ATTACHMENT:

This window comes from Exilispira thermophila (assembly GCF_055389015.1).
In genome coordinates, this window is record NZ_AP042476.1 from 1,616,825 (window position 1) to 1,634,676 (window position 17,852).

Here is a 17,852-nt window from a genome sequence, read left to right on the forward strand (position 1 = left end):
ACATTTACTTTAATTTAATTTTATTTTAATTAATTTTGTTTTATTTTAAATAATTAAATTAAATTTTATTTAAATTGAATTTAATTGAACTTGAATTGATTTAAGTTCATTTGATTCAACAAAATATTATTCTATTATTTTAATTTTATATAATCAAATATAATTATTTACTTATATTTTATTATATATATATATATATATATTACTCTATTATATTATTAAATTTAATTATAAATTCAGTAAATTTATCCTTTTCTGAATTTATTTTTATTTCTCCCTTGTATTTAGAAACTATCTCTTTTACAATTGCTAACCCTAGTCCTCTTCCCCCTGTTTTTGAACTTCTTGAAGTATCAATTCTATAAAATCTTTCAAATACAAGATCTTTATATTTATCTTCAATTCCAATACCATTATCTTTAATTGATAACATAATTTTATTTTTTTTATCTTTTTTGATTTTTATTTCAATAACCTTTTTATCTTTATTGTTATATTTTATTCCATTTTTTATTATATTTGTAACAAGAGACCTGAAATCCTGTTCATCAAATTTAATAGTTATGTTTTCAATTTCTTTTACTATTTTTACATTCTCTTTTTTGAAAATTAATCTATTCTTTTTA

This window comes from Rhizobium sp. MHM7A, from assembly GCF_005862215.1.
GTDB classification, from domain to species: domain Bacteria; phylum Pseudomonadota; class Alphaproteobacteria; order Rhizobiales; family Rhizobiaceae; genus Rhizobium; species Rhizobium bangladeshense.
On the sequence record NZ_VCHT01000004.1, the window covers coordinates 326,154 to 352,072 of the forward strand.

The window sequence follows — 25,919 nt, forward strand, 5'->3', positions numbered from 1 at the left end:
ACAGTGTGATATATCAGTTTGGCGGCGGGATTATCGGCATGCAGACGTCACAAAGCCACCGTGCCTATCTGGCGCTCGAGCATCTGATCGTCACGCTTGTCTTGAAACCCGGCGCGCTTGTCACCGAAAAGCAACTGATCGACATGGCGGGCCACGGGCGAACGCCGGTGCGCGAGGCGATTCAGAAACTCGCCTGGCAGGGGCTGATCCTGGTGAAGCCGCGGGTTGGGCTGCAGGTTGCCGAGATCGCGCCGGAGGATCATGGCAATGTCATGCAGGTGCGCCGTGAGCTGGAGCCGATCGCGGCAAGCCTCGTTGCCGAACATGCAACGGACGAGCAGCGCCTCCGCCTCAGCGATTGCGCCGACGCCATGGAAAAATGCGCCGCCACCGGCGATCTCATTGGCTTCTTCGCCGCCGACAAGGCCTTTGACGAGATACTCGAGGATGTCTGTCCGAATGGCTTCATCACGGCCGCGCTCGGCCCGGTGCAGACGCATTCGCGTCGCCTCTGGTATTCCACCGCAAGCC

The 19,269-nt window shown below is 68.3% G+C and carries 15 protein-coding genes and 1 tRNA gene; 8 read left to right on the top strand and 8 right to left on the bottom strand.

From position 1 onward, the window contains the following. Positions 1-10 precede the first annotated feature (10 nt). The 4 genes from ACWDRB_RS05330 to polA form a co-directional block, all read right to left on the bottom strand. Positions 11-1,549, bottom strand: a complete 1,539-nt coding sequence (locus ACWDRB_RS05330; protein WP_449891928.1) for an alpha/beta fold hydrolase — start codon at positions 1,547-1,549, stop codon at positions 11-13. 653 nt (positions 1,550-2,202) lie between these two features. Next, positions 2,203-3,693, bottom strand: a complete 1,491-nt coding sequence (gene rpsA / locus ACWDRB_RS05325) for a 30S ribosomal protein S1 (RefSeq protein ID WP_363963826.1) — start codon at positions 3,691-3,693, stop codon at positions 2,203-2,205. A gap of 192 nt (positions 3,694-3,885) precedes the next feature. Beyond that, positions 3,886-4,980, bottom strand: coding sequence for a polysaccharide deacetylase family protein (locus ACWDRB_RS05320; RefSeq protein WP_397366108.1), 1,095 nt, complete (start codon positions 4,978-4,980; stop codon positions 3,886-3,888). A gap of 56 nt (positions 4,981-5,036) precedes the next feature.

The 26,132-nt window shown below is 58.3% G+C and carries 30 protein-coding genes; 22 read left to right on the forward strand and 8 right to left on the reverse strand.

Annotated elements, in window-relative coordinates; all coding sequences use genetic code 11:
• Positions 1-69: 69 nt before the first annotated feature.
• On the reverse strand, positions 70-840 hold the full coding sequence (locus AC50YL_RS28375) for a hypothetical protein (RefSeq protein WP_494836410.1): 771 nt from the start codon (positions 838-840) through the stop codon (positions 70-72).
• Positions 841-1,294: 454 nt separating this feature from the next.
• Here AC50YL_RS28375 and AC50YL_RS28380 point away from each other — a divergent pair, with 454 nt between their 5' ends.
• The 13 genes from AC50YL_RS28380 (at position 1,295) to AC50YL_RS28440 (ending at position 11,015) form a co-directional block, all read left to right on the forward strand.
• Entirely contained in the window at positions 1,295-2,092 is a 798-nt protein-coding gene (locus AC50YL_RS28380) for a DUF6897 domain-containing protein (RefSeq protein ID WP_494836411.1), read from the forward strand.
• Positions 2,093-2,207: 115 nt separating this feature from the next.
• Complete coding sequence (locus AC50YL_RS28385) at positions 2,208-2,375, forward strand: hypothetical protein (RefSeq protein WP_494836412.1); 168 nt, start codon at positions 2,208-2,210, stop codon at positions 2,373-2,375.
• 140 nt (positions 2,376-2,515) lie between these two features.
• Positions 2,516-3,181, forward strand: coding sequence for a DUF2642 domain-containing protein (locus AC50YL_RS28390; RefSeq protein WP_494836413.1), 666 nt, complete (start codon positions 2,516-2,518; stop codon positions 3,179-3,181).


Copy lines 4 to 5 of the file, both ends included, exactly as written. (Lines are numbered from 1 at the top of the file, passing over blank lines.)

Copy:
ACATTTACTTTAATTTAATTTTATTTTAATTAATTTTGTTTTATTTTAAATAATTAAATTAAATTTTATTTAAATTGAATTTAATTGAACTTGAATTGATTTAAGTTCATTTGATTCAACAAAATATTATTCTATTATTTTAATTTTATATAATCAAATATAATTATTTACTTATATTTTATTATATATATATATATATATATTACTCTATTATATTATTAAATTTAATTATAAATTCAGTAAATTTATCCTTTTCTGAATTTATTTTTATTTCTCCCTTGTATTTAGAAACTATCTCTTTTACAATTGCTAACCCTAGTCCTCTTCCCCCTGTTTTTGAACTTCTTGAAGTATCAATTCTATAAAATCTTTCAAATACAAGATCTTTATATTTATCTTCAATTCCAATACCATTATCTTTAATTGATAACATAATTTTATTTTTTTTATCTTTTTTGATTTTTATTTCAATAACCTTTTTATCTTTATTGTTATATTTTATTCCATTTTTTATTATATTTGTAACAAGAGACCTGAAATCCTGTTCATCAAATTTAATAGTTATGTTTTCAATTTCTTTTACTATTTTTACATTCTCTTTTTTGAAAATTAATCTATTCTTTTTA

This window comes from Rhizobium sp. MHM7A, from assembly GCF_005862215.1.